Thermal Characteristics of Pacific Marten Habitat and Rest Structures

$730 Awarded to Marie Martin, University of Wisconsin-Madison in 2017 to study Pacific martens.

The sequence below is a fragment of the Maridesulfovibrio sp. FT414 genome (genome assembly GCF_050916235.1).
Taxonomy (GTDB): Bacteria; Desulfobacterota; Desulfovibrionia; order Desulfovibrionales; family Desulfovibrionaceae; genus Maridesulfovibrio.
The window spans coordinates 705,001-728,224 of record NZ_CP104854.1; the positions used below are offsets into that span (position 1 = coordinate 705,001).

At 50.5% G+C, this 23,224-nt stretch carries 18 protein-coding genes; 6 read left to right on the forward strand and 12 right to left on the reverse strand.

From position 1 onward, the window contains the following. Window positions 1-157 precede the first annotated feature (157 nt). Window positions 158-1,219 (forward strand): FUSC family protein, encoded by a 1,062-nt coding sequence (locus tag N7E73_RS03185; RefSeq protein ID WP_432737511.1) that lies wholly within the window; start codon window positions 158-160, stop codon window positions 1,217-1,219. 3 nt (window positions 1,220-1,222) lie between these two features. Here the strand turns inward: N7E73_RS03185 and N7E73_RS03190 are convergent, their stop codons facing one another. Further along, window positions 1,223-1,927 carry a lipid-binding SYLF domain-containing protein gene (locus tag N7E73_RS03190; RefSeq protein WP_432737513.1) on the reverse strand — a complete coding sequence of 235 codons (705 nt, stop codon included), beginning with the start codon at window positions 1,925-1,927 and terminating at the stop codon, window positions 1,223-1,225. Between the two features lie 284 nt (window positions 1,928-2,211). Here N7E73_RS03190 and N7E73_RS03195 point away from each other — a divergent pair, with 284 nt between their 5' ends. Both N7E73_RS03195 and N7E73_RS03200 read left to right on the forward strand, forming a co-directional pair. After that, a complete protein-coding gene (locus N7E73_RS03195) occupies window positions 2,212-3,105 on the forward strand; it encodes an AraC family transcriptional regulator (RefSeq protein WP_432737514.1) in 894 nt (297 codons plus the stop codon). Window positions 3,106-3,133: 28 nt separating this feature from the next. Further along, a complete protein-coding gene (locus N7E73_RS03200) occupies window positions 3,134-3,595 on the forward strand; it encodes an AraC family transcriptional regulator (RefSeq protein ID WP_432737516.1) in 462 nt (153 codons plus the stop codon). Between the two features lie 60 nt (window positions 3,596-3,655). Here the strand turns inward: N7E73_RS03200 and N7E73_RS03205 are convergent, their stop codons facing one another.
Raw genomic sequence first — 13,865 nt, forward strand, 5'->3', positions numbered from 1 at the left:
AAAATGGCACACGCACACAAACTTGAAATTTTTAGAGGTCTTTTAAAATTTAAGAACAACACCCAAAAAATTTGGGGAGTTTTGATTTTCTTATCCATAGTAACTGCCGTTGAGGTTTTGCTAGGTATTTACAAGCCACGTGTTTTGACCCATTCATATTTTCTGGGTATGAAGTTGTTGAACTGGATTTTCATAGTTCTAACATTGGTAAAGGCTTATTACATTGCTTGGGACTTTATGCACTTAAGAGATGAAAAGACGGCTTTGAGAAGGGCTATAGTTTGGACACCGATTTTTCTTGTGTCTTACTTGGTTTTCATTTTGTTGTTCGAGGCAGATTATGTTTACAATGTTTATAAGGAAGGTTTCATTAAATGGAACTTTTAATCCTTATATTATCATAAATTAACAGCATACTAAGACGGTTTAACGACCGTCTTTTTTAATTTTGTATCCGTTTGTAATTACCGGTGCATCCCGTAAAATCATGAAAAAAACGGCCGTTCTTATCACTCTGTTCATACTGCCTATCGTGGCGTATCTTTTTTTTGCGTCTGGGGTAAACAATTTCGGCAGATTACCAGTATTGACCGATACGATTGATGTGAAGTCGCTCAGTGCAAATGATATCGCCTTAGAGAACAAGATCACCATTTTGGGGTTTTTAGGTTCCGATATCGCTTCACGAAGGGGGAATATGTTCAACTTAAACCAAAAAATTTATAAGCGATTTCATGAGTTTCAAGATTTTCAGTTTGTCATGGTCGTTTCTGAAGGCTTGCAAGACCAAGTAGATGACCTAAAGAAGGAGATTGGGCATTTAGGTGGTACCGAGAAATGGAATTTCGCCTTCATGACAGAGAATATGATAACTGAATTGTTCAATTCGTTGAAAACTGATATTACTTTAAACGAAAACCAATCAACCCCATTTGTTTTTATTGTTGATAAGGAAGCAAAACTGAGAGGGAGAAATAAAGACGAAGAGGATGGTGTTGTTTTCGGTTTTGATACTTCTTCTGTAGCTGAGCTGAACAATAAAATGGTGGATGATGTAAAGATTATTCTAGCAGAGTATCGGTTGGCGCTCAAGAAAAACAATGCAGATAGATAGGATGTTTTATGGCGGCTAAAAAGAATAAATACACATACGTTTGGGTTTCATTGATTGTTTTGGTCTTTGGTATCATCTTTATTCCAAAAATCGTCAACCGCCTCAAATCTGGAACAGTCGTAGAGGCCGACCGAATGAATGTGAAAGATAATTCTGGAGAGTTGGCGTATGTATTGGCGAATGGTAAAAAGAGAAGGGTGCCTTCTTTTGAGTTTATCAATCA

Many carnivores have suffered pervasive and significant declines in distribution and abundance.  Additionally, the weight of climate change and associated habitat alterations appears to fall disproportionately on montane regions.  This has led to relatively greater impacts on montane carnivores and associated prey communities, as they are sensitive to declining snowpack and changing temperatures.  One such carnivore, the Pacific marten (Martes caurina) may be particularly sensitive due to its long, slender body, short coat, and relatively little body fat.  Previous research has shown that forest management and disturbance change the way martens perceive their surroundings, causing them to move more quickly and erratically.  With conservation grant funding by Sequoia Park Zoo, Marie Martin, a Master’s degree candidate at the University of Wisconsin-Madison, showed that increasing speed of movement and shifting climatic conditions increased the energetic expenditures of martens.  She also found that ambient temperature was significantly more stable in complex forest patches and tree cavities.  Further, tree cavities appeared to have significant insulative properties – when it was very warm, cavities stayed cooler than ambient temperature and when it was very cold, cavities stayed warmer than ambient temperature.  These results suggested that martens may be able to offset the costs of extreme temperatures by moving through complex, densely vegetated forest patches or by resting in tree cavities.